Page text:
Earlier this week, an exploit surfaced by way of Lookout Mobile Security that would allow Google Glass to be controlled by a hacker using malicious QR codes. This was quickly - and quietly - patched, but another threat remains, one that extends beyond Glass and could facilitate data theft: a WiFi-based vulnerability that utilizes a man-in-the-middle attack to get the device to connect to a malicious wireless network.
This information comes from Symantec, who refers to a device called a Wi-Fi Pineapple, which functions by impersonating a wireless network that a device - such as Glass - has already connected to in the past. It does this by using the network's SSID. So, for example, if Glass had previously connected to a network called My Awesome WiFI, the device could impersonate that SSID while instead broadcasting a malicious network.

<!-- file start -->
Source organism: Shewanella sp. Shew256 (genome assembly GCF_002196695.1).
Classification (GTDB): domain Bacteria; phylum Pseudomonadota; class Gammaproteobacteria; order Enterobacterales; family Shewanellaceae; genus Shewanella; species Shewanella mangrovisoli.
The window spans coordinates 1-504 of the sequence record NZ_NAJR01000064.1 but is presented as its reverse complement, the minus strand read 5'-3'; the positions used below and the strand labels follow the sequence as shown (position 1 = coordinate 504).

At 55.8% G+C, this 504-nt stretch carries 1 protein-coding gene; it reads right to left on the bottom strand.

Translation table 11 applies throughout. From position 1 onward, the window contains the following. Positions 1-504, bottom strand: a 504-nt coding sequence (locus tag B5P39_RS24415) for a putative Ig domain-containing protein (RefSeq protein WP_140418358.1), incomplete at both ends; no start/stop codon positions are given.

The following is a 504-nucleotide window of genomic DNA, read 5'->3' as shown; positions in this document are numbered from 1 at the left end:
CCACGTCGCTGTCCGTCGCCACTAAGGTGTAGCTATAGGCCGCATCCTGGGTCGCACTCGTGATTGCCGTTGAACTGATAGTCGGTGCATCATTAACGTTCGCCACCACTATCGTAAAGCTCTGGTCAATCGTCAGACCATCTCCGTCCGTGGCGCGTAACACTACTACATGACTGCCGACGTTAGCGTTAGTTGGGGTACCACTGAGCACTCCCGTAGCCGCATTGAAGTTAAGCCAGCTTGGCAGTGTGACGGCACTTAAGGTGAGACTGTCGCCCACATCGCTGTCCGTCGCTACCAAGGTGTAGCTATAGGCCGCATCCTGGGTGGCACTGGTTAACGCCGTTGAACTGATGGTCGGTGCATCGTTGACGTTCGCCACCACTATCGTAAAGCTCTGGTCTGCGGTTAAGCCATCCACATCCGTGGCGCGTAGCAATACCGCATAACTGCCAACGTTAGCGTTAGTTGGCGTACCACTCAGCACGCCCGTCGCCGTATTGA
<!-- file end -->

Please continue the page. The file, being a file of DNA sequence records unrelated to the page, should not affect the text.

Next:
This takes advantage of a feature that most devices have, whereby they remember a network they have previously connected to and stay on the outlook for it. The result of this is convenient - the device will automatically connect to a recognized network, removing the hassle. It is also where the vulnerability lies, and users should be aware of it, says Symantec.
Of course, this problem could affect any device that does this, but Glass is said to make avoiding this problem more difficult due to the way its interface works, sans any input devices like a keyboard. Glass will find a network it recognizes and connect to it, and the user may never notice anything off about it.
Although the problem is known, figuring out a solution that works to avoid this kind of potential attack is more complicated, with Symantec saying that things like utilizing MAC addresses are still vulnerable. For now, users are advised that the "practicable solution" is to act like any network can be malicious, and to either utilize encryption or a VPN.
SOURCE: Tech Hive